Inspired Living: 5 Fun Ways to Spice Up Your Cooking Life

As much as I love to cook, there are some weeks when even I find myself stuck in the middle of a total kitchen rut, with energy for little more than rifling through the take-out menu drawer. Inspired by the many "spice things up in the bedroom" articles that cross my desk as part of my (not-at-all-food-related) day job, I decided to create a similar list of quirky tips to help put the fun back in the other oh-so-important room in your house:

1. Make a Culinary Wish (list)
Sit down one day and write down anything (and everything!) that you've ever wanted to try making. Think dishes from restaurants you'd love to recreate at home, or something you love, but which has always seemed too daunting to try. (My own list includes things like "learn to bake fluffy and buttery homemade croissants" and "buy a real truffle and shave over scrambled eggs.") Don't edit yourself when making the list by worrying about cost or skill; just add every crazy and delicious thing you can think of--the details will work themselves out later. When you've got it all down, post the list somewhere conspicuous like the fridge or a pantry door where you're sure to spot it regularly. Whenever you start to feel a little bored or uninspired with cooking, take a peek at the list and pick one wild thing that really excites you...then give it a try!

2. Schedule a Play Date
Set aside one weekend a month where the cooking is just for fun...and just for you! If you have a family, arrange with your husband (or wife) so that they take care of food for themselves and the kids, or keep a back-up plan in place (read: phone number to the local pizza parlor)...then just play! Make whatever you want--an elaborate cake, homemade bread, a vegetarian meatloaf, liver pate...the sky is the limit! Don't worry about having to feed anyone or perfecting anything; just enjoy the time cooking. It it comes out fabulously, you can celebrate! If not, throw it in the trash and grab a slice of pizza with the kids. You just might surprise yourself!

3. Become a "Cheftestant"
Make your own "Top Chef" style challenges. On the popular cooking shows, the chef contestants are always being challenged to make delicious dishes with quirky obstacles. This could be a tight budget, having to buy all the ingredients in a 99 cent store, using only food of a certain color, or inspired by a particular film. Take a tip from those shows and create similar challenges for yourself. If you have friends or relatives who also love to cook, invite them to join in on the fun by setting a challenge for everyone to follow on the same weekend or even just within the same month. Then get creative and see what you come up with. You can host a potluck to share all the crazy dishes, or just share your pictures and results via a blog or e-mail chain. When you realize how much you can do when you let your creativity take over, you might find yourself a little more inspired on the other days of the week.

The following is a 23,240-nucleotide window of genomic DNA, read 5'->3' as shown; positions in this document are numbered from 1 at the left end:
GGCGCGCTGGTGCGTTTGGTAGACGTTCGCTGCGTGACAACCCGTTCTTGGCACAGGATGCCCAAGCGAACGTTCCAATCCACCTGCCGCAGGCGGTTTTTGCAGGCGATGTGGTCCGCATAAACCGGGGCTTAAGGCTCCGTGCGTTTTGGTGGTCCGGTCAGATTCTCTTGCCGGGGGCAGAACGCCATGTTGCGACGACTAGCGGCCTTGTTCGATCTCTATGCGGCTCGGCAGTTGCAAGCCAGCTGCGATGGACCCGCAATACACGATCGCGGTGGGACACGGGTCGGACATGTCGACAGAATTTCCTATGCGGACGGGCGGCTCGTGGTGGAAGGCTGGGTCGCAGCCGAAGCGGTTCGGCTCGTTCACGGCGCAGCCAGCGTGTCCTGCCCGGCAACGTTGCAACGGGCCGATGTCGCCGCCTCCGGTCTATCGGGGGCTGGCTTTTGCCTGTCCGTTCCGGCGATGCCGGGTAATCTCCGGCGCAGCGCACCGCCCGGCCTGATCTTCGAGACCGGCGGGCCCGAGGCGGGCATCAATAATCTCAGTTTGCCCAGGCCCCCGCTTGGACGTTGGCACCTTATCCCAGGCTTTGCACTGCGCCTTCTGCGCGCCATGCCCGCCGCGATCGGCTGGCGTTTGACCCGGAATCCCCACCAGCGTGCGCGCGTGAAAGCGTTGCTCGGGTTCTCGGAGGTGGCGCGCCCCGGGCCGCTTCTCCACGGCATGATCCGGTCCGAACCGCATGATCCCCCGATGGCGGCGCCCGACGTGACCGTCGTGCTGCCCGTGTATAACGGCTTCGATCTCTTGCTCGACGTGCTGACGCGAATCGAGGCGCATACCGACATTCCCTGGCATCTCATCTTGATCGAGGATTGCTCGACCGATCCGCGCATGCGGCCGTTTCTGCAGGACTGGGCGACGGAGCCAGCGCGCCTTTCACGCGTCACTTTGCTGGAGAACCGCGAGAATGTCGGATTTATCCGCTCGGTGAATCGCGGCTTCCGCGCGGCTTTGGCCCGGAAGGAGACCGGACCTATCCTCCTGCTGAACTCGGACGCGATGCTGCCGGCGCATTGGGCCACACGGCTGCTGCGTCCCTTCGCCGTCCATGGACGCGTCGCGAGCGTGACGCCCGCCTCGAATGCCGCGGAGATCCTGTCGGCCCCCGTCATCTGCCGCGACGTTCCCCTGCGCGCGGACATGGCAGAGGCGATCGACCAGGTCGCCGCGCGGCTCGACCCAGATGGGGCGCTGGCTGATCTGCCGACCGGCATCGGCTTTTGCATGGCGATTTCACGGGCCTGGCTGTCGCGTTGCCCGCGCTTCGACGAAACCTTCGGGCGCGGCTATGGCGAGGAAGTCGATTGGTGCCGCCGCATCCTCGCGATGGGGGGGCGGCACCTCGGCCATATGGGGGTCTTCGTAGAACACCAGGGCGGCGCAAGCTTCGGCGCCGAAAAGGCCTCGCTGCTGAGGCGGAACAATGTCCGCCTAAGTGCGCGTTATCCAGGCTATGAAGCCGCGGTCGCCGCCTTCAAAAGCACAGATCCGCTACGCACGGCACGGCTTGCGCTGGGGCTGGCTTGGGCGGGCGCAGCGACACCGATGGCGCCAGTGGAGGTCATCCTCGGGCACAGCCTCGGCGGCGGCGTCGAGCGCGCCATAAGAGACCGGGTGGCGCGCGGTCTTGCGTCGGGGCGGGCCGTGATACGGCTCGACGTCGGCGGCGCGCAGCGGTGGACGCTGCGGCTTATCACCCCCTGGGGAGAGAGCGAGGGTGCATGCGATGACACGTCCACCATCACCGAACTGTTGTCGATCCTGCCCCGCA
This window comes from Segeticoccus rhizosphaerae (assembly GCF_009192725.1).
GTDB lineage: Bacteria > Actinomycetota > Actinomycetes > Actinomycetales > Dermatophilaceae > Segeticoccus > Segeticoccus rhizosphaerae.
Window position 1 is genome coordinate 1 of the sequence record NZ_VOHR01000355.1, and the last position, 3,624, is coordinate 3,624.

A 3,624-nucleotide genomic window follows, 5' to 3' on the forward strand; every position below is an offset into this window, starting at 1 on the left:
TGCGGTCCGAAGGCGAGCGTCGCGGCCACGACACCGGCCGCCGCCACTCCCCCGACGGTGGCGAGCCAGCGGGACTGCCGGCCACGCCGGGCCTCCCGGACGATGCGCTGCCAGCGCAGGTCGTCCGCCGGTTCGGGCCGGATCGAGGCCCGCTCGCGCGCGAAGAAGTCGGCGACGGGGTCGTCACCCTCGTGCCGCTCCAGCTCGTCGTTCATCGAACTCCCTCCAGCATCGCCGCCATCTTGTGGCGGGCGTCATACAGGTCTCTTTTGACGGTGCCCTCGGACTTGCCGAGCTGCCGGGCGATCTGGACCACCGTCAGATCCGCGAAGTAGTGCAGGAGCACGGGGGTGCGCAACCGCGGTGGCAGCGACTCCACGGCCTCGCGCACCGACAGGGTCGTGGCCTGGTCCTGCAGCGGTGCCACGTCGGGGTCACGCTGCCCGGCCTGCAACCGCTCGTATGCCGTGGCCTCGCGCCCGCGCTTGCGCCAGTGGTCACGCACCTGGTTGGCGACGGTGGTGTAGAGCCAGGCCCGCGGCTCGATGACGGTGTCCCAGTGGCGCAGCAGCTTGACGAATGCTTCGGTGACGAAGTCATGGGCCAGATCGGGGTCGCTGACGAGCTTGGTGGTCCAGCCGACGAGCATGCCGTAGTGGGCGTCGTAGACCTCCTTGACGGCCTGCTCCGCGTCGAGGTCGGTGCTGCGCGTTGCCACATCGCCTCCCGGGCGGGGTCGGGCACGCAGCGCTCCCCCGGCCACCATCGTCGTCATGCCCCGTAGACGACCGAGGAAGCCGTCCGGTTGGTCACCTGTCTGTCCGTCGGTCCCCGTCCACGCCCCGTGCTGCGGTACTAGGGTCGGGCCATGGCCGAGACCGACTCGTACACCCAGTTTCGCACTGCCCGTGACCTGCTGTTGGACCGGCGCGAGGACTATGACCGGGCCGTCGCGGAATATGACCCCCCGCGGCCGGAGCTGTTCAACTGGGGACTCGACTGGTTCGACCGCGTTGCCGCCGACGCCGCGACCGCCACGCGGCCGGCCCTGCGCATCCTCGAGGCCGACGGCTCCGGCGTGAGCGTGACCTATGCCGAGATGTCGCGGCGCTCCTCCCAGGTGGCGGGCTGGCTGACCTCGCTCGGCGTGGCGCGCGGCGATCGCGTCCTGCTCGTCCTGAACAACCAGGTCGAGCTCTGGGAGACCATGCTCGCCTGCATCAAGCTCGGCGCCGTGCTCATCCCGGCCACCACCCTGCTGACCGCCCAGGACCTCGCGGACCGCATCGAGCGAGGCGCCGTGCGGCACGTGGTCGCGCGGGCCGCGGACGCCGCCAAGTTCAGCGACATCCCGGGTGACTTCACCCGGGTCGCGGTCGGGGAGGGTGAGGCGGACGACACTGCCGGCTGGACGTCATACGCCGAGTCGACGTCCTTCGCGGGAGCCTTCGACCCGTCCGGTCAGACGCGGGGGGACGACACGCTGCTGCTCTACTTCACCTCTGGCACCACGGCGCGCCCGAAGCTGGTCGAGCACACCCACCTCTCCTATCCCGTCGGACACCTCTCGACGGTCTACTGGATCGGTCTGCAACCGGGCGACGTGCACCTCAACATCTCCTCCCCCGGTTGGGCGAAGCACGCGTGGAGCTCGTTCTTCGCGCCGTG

4. Talk to Strangers
In the market the other day, a woman asked me if I knew how to cook with a vegetable she had just noticed. She had no idea that I'm a food blogger and writer, but she saw me looking at them too so she gave it a shot. I gave her a couple ideas on how to prep the vegetable (sunchokes, in this case) and gave her my favorite recipe for a sunchoke soup. It might seem random, but why not follow that lady's lead and ask your butcher or another shopper at the store who is buying the same thing you're buying how they usually prepare it? If you go to a farmer's market, the farmers will usually be happy to talk to you about ways to use their produce. Or if you're in a small cafe or restaurant that you frequent, ask the owner or chef if he's willing to share the recipe for that dish you always order. You never know what you might find out!

5. Go Back in Time
Try to remember the first dish you successfully ever made by yourself. That could be a batch of back-of-the-box sugar cookies made with your mom looking over your shoulder when you were a little girl, or some simply sauteed chicken cutlets your second semester of college. Mine was a light and airy microwaved lemon pudding cake that I found in one of my mom's 80s "Microwave Cookery" books when I was about 10 and just starting to get curious about the kitchen. Whatever you early dish was, think back to the way it felt to make it, and (this part is key) make it again! Try and track down the original recipe (I spent a while hunting in my parent's house to find the exact sticky microwave book), or come up with the best approximation that you can. The mere act of thinking about that dish--and making and tasting it again--could be just enough to waken the excitement that the kitchen once held.

Your Turn: What tricks or ideas do you have for getting out of a kitchen rut?

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